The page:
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Teaching Quotes


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Improvement depends far less upon length of tasks and hours of application than is supposed. Children can take in but a little each day; they are like vases with a narrow neck; you may pour little or pour much, but much will not enter at a time.

In the education of children there is nothing like alluring the interest and affection; otherwise you only make so many asses laden with books.

Instruction in things moral is most necessary to the making of the highest type of citizenship.

It would be a great advantage to some schoolmasters if they would steal two hours a day from their pupils, and give their own minds the benefit of the robbery.

Let our teaching be full of ideas. Hitherto it has been stuffed only with facts.

Many earnest persons, who have found direct education for themselves fruitless and unprofitable, declare that they first began to learn when they began to teach, and that in the education of others they discovered the secret of their own.

No written word, no spoken plea, can teach our youth what they should be, nor all the books on all the shelves, it's what the teachers are themselves.

Of what unspeakable importance is her education who pre-occupies the unwritten page of being; who produces impressions which only death can obliterate, and mingles with the cradle-dream what shall be read in eternity!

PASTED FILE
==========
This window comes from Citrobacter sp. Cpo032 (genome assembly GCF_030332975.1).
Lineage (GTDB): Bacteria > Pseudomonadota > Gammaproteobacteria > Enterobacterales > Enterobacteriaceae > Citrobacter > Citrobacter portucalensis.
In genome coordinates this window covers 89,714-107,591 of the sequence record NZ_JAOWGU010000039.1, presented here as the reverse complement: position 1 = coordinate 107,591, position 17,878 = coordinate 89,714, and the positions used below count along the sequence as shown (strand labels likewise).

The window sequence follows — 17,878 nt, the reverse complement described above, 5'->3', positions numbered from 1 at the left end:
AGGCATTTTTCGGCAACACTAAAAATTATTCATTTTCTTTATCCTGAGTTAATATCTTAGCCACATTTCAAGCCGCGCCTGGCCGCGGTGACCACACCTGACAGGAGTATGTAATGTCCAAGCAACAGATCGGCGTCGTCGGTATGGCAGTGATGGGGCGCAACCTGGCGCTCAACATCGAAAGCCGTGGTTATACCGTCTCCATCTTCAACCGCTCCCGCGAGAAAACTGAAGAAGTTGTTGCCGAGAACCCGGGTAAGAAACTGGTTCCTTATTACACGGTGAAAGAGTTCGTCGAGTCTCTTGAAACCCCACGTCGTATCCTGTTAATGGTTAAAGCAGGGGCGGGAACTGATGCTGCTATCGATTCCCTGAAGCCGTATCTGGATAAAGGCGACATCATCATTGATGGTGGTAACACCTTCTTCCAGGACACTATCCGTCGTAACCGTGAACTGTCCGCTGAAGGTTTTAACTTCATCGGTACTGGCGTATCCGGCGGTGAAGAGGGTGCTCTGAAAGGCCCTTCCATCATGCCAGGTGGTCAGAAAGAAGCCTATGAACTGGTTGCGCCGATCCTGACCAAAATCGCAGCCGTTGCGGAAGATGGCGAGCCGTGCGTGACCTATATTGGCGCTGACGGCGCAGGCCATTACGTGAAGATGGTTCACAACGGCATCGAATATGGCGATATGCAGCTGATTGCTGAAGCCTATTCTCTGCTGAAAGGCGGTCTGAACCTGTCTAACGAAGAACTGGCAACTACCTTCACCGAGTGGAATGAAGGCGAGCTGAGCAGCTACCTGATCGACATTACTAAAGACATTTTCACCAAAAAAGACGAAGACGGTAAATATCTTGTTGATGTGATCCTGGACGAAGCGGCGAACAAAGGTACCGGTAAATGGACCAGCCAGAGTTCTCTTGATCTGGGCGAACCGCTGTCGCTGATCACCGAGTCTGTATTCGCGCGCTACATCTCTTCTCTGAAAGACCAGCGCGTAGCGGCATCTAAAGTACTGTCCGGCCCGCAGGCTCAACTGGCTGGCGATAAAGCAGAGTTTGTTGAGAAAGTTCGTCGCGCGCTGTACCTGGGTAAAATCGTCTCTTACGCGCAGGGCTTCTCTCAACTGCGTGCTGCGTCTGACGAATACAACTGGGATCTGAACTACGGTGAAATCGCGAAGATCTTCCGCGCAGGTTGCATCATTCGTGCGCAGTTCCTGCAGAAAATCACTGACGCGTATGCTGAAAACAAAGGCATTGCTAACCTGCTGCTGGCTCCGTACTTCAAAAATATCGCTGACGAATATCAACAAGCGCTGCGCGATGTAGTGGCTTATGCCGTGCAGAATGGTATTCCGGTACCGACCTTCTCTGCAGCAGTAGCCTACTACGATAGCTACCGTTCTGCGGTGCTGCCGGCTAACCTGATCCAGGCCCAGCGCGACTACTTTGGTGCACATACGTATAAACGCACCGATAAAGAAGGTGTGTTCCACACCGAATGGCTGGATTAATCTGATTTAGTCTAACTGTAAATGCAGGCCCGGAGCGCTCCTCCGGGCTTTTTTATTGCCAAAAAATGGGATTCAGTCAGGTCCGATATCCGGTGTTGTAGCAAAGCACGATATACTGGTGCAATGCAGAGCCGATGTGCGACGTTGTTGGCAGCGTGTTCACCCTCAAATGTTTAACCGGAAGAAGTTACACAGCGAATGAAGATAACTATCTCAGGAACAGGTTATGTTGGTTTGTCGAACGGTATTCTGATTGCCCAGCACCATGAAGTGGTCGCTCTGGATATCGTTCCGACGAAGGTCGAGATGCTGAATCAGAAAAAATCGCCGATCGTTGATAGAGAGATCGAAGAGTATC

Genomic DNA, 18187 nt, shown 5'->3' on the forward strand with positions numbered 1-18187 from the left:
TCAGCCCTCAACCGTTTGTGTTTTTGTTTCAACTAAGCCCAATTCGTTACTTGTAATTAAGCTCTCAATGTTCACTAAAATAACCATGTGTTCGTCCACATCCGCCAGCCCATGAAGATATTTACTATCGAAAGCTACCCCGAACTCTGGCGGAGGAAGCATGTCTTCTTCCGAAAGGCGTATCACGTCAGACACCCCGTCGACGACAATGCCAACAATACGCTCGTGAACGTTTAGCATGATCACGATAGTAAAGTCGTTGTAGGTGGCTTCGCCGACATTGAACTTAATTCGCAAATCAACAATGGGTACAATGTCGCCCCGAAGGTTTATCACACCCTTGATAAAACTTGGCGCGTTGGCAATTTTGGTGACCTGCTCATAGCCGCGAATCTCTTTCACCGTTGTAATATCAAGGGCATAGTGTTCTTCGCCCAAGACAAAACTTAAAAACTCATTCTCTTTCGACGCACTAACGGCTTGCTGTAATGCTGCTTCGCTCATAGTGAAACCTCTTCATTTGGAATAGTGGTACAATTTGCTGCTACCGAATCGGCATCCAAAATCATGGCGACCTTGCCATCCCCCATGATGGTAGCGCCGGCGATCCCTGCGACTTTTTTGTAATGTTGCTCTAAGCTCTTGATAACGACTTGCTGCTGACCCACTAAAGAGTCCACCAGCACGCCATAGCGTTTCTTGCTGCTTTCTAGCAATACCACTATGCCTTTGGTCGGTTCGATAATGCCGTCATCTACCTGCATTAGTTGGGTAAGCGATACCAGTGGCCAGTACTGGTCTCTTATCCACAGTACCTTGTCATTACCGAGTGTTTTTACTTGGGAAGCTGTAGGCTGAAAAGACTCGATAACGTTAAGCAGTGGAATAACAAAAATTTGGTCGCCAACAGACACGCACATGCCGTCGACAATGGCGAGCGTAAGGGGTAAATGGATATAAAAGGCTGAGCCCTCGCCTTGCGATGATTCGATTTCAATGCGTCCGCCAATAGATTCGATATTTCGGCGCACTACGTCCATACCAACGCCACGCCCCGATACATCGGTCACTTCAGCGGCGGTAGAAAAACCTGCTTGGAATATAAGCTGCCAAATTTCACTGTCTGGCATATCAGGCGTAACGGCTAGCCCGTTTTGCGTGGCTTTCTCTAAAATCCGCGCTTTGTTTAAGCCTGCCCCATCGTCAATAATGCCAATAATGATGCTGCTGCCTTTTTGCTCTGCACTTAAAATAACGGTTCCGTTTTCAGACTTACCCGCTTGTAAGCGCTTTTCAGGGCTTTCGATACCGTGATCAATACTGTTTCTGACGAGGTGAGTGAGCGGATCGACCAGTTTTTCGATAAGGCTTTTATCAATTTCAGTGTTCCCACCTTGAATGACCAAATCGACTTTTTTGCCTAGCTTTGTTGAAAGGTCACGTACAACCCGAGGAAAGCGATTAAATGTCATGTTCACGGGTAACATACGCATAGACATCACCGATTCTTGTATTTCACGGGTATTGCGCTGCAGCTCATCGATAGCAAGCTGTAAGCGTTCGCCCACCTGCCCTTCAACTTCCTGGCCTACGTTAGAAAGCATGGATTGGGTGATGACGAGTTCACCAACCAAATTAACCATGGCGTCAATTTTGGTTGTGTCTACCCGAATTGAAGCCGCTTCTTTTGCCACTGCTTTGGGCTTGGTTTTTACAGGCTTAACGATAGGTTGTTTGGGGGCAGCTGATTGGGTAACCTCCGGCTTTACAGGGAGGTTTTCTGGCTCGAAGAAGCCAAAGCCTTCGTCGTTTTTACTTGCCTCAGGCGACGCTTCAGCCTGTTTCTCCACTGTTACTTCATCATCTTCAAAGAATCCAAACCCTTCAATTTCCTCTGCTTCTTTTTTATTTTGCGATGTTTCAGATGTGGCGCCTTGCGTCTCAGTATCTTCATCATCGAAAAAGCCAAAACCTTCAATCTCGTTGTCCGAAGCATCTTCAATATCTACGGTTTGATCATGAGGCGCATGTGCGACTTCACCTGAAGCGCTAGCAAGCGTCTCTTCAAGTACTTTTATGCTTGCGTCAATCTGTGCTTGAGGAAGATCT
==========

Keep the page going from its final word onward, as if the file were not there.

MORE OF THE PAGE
Public instruction should be the first object of government.

Speak to the earth, and it shall teach thee.

Teachers should be held in the highest honor. They are the allies of legislators; they have agency in the prevention of crime; they aid in regulating the atmosphere, whose incessant action and pressure cause the life-blood to circulate, and to return pure and healthful to the heart of the nation.

The best teacher is the one who suggests rather than dogmatizes, and inspires his listener with the wish to teach himself.

The fear of losing one's job has kept education in America fifty years behind its possible improvement.

The method of teaching which approaches most nearly to the method of investigation, is incomparably the best; since, not content with serving up a few barren and lifeless truths, it leads to the stock on which they grew.

The one exclusive sign of thorough knowledge is the power of teaching.

The secret of successful teaching is to teach accurately, thoroughly, and earnestly; this will impart interest to instructions, and awaken attention to them. All sciences, in their nature or connections, are replete with interest, if teachers properly illustrate and impress their truths in a pleasing, earnest manner.

The teacher who is attempting to teach without inspiring the pupil with a desire to learn is hammering on cold iron.

The true aim of everyone who aspires to be a teacher should be, not to impart his own opinions, but to kindle minds.

Thoroughly to teach another is the best way to learn for yourself.

Those under your supervision are the future.


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